NDTVBusinessHindiMoviesCricketHealthFoodTechAutoSwasthதமிழ்বাংলাAppsTrainsArt
ADVERTISEMENT

This Photographer Spent 6 Months In Spiti, Capturing Its Beauty And Its People

"It was the best winter of my life, the one I spent learning what it is to live in -30 degree celsius"

This Photographer Spent 6 Months In Spiti, Capturing Its Beauty And Its People

For Himanshu, Spiti is home and its people are his family

As city-bound inhabitants of the metros, we can't get enough of the mountains, which make for stunning pictures as much as for wonderful memories. Spiti in Himachal Pradesh - home to breath-taking views, scenic landscapes - is the apple of many an Instagrammer's eye.

But for documentary photographer Himanshu Khagta, Spiti isn't just a place he visited for six months and took pictures at. For him, Spiti is home and its people are his family. No surprises there, if you stay in a beautiful mountain desert for six months, this is bound to happen.

hk


"It was the best winters of my life, the one I spent learning what it is to live in -30 degree celsius," relates a very animated Himanshu. "Winters in Spiti are hard, I prepared for two months before I moved there."

 

A post shared by Life in Spiti (@lifeinspiti) on

For Himanshu, his pictures are about life, about barren mountains and the people who call it home. It is about how life is led when technology isn't the driving force, and people's happiness is not dependent on social validations. For Himanshu, Spiti is about peace and the photographs he takes are testimony to that fact. They document how the people live, their survival, their stories, and the tale the mountains silently whisper.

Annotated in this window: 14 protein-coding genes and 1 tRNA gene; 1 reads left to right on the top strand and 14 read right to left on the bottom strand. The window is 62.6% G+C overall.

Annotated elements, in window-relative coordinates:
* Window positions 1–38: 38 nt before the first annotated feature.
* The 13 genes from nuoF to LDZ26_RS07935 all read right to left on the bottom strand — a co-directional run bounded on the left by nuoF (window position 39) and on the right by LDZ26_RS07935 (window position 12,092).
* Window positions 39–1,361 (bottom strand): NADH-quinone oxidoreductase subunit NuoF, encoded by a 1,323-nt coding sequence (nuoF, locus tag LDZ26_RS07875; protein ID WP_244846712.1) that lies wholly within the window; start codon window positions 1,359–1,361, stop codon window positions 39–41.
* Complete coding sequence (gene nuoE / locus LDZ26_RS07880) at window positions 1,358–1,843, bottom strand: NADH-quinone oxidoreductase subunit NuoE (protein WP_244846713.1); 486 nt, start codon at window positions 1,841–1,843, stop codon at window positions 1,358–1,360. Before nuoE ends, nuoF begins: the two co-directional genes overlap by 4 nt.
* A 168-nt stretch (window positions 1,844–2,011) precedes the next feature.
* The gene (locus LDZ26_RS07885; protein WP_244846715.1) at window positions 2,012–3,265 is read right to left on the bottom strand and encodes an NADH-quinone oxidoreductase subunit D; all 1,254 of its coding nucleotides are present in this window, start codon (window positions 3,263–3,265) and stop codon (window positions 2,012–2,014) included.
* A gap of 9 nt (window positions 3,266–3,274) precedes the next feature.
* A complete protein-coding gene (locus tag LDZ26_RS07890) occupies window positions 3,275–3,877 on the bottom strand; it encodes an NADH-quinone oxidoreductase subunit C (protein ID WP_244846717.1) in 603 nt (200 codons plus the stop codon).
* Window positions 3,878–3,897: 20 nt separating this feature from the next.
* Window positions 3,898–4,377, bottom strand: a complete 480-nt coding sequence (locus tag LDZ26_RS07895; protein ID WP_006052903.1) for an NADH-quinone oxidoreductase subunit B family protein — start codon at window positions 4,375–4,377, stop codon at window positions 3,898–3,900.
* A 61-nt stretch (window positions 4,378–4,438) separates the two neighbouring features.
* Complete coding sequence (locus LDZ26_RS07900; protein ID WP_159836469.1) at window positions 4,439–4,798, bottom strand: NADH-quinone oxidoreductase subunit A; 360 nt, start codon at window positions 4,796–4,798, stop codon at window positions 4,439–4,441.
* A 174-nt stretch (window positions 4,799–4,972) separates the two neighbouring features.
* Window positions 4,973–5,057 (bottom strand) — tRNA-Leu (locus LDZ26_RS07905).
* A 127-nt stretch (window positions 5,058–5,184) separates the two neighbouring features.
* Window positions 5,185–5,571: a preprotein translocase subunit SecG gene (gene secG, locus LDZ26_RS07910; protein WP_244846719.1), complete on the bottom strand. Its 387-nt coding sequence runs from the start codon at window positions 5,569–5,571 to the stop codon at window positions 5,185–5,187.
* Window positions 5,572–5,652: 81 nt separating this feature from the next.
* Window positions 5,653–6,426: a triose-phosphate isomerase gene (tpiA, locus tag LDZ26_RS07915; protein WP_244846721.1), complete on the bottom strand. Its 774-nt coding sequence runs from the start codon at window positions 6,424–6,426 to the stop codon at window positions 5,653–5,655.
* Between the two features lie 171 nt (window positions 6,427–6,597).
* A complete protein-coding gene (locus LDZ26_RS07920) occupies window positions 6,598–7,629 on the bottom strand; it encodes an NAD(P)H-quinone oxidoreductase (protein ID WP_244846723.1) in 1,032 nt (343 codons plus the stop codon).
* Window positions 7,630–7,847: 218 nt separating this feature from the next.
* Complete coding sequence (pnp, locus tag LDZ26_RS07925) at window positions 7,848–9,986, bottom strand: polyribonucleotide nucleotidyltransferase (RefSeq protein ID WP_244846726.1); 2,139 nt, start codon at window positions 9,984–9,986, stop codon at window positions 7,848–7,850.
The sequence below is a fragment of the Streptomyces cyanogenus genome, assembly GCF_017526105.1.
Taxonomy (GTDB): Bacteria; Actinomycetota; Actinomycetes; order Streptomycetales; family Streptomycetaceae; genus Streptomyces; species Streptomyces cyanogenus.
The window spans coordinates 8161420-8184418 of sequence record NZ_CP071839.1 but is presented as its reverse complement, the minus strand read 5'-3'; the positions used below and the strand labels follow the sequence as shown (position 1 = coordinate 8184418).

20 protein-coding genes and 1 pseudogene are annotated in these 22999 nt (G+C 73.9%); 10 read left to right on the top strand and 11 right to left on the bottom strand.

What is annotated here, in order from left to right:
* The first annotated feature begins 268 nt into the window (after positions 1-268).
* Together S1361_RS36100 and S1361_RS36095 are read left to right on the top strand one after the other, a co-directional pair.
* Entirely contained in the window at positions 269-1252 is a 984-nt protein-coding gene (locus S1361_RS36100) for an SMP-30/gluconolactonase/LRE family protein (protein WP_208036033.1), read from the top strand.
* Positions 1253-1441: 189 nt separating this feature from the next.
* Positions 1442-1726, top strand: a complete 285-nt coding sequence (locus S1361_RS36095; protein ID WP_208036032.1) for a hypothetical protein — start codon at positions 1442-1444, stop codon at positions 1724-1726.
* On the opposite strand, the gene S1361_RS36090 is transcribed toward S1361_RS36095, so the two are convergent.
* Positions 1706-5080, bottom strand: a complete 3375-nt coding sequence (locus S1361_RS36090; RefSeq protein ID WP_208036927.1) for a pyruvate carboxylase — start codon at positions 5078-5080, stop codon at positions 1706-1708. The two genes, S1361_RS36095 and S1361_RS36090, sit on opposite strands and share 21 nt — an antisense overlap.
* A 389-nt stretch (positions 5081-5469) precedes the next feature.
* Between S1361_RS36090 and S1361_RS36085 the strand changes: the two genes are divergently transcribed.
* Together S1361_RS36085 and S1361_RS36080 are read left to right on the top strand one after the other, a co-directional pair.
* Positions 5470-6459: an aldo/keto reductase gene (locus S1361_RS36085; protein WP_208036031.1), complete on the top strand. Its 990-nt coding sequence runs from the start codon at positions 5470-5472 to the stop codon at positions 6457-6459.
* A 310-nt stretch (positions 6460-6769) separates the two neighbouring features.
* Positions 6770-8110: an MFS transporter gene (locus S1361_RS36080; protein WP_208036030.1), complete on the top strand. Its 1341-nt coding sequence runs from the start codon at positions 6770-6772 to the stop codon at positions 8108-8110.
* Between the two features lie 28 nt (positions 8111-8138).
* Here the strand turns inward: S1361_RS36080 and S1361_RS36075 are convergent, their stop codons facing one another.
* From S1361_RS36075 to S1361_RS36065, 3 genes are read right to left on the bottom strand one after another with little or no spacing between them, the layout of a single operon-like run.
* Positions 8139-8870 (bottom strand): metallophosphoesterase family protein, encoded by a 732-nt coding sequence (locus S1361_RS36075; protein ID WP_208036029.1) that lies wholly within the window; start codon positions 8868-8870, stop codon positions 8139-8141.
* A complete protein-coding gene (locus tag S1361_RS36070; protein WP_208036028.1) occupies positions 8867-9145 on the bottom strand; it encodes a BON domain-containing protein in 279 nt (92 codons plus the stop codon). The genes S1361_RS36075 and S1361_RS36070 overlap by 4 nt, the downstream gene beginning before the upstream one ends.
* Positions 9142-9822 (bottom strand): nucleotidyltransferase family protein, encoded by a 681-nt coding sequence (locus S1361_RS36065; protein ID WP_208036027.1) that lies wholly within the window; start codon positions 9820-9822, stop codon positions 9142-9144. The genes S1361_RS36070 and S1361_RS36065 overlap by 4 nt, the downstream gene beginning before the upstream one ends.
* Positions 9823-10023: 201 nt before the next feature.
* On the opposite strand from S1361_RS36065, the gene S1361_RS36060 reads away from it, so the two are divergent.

"I wanted to tell a story with my pictures; of course there are captions with pictures to set a context but I want people to decipher the story behind," says Himanshu. "The people there are beautiful; there is no other way to put it. That they are hospitable is an understatement, they treat you like family. And the fact that technology doesn't play a huge role there makes sure you are interacting with people and not just screens."

And when he wasn't working?

"Guess who learnt how to ski in Kaza?," he asks with a laugh. "This guy. We used to play badminton, we used to trek and there were beautiful summits and views to behold."

 

A post shared by Life in Spiti (@lifeinspiti) on

 

 

A post shared by Life in Spiti (@lifeinspiti) on

 

 

A post shared by Life in Spiti (@lifeinspiti) on

The beauty of Spiti is redundant to speak of. One just has to look at the pictures to know how stunning everything is there.

"The vastness of Spiti, the clear blue sky, it all looks surreal. With no light pollution at night the stars shine as bright as they can. Then there are 1000 years old monasteries that are a refuge for a tired soul," says Himanshu.

When asked what he locals think about the sudden rise in tourism, the photographer tells us that the advent of tourists is great for locals, but it is the quality of tourism that becomes a problem.

"Social media led that jump in domestic tourism. But there are some people who expect five star luxury hotels and the likes up there, often disappointed when they don't find snacks or tea shops in the high altitude villages. Spiti is best enjoyed by peace loving tourists."


For all those who have been planning a trip to Spiti, Himanshu's photographs are more than just that final push you need - there is story-telling there, the kind that let you know that beyond the mountains, the starry nights, and the timeless winter desert, Spiti is only beginning to tell the story it longed to express for so long.

Himanshu Khagta recently released a hardcover photo book, Life in Spiti - A Winter in a Himalayan Desert, which brings together 152 photos from his time in Spiti and tells the story of its people and the landscape.

ADVERTISEMENT